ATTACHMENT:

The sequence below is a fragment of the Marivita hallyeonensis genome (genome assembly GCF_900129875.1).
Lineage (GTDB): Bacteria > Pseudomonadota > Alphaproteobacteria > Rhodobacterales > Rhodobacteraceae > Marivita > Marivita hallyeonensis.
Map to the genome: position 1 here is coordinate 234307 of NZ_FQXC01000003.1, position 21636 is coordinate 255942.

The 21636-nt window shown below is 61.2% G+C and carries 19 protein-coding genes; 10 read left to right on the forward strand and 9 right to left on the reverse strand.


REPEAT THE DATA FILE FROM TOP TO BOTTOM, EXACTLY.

The sequence below is a fragment of the Marivita hallyeonensis genome (genome assembly GCF_900129875.1).
Lineage (GTDB): Bacteria > Pseudomonadota > Alphaproteobacteria > Rhodobacterales > Rhodobacteraceae > Marivita > Marivita hallyeonensis.
Map to the genome: position 1 here is coordinate 234307 of NZ_FQXC01000003.1, position 21636 is coordinate 255942.

The 21636-nt window shown below is 61.2% G+C and carries 19 protein-coding genes; 10 read left to right on the forward strand and 9 right to left on the reverse strand.